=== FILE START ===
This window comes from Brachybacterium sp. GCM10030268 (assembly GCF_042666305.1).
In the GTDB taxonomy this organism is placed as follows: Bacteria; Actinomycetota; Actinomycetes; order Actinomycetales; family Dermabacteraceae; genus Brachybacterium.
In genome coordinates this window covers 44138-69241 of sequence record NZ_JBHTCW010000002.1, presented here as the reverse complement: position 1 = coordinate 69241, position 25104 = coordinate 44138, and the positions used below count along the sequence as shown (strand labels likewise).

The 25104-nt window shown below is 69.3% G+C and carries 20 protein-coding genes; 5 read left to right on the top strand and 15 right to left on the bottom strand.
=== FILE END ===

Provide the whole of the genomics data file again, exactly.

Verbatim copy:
This window comes from Brachybacterium sp. GCM10030268 (assembly GCF_042666305.1).
In the GTDB taxonomy this organism is placed as follows: Bacteria; Actinomycetota; Actinomycetes; order Actinomycetales; family Dermabacteraceae; genus Brachybacterium.
In genome coordinates this window covers 44138-69241 of sequence record NZ_JBHTCW010000002.1, presented here as the reverse complement: position 1 = coordinate 69241, position 25104 = coordinate 44138, and the positions used below count along the sequence as shown (strand labels likewise).

The 25104-nt window shown below is 69.3% G+C and carries 20 protein-coding genes; 5 read left to right on the top strand and 15 right to left on the bottom strand.